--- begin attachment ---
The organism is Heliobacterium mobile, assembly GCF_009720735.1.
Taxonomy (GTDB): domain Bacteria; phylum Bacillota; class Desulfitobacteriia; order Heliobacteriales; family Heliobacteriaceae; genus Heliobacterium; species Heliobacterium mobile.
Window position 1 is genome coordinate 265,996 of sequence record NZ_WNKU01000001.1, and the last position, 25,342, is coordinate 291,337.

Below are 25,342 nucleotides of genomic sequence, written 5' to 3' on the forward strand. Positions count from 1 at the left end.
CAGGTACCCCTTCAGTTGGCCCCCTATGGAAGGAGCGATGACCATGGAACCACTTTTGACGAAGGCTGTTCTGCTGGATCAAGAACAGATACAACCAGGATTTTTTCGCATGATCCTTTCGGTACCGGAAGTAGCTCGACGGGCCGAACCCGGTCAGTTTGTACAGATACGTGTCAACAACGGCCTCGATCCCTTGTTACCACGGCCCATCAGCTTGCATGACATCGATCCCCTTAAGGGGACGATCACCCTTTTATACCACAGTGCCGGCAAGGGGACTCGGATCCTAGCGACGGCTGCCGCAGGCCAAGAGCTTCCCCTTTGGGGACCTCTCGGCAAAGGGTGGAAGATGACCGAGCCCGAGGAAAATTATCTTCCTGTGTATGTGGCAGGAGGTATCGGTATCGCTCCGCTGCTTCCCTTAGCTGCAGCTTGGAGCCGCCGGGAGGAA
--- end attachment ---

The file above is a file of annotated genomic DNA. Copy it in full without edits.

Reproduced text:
The organism is Heliobacterium mobile, assembly GCF_009720735.1.
Taxonomy (GTDB): domain Bacteria; phylum Bacillota; class Desulfitobacteriia; order Heliobacteriales; family Heliobacteriaceae; genus Heliobacterium; species Heliobacterium mobile.
Window position 1 is genome coordinate 265,996 of sequence record NZ_WNKU01000001.1, and the last position, 25,342, is coordinate 291,337.

Below are 25,342 nucleotides of genomic sequence, written 5' to 3' on the forward strand. Positions count from 1 at the left end.
CAGGTACCCCTTCAGTTGGCCCCCTATGGAAGGAGCGATGACCATGGAACCACTTTTGACGAAGGCTGTTCTGCTGGATCAAGAACAGATACAACCAGGATTTTTTCGCATGATCCTTTCGGTACCGGAAGTAGCTCGACGGGCCGAACCCGGTCAGTTTGTACAGATACGTGTCAACAACGGCCTCGATCCCTTGTTACCACGGCCCATCAGCTTGCATGACATCGATCCCCTTAAGGGGACGATCACCCTTTTATACCACAGTGCCGGCAAGGGGACTCGGATCCTAGCGACGGCTGCCGCAGGCCAAGAGCTTCCCCTTTGGGGACCTCTCGGCAAAGGGTGGAAGATGACCGAGCCCGAGGAAAATTATCTTCCTGTGTATGTGGCAGGAGGTATCGGTATCGCTCCGCTGCTTCCCTTAGCTGCAGCTTGGAGCCGCCGGGAGGAA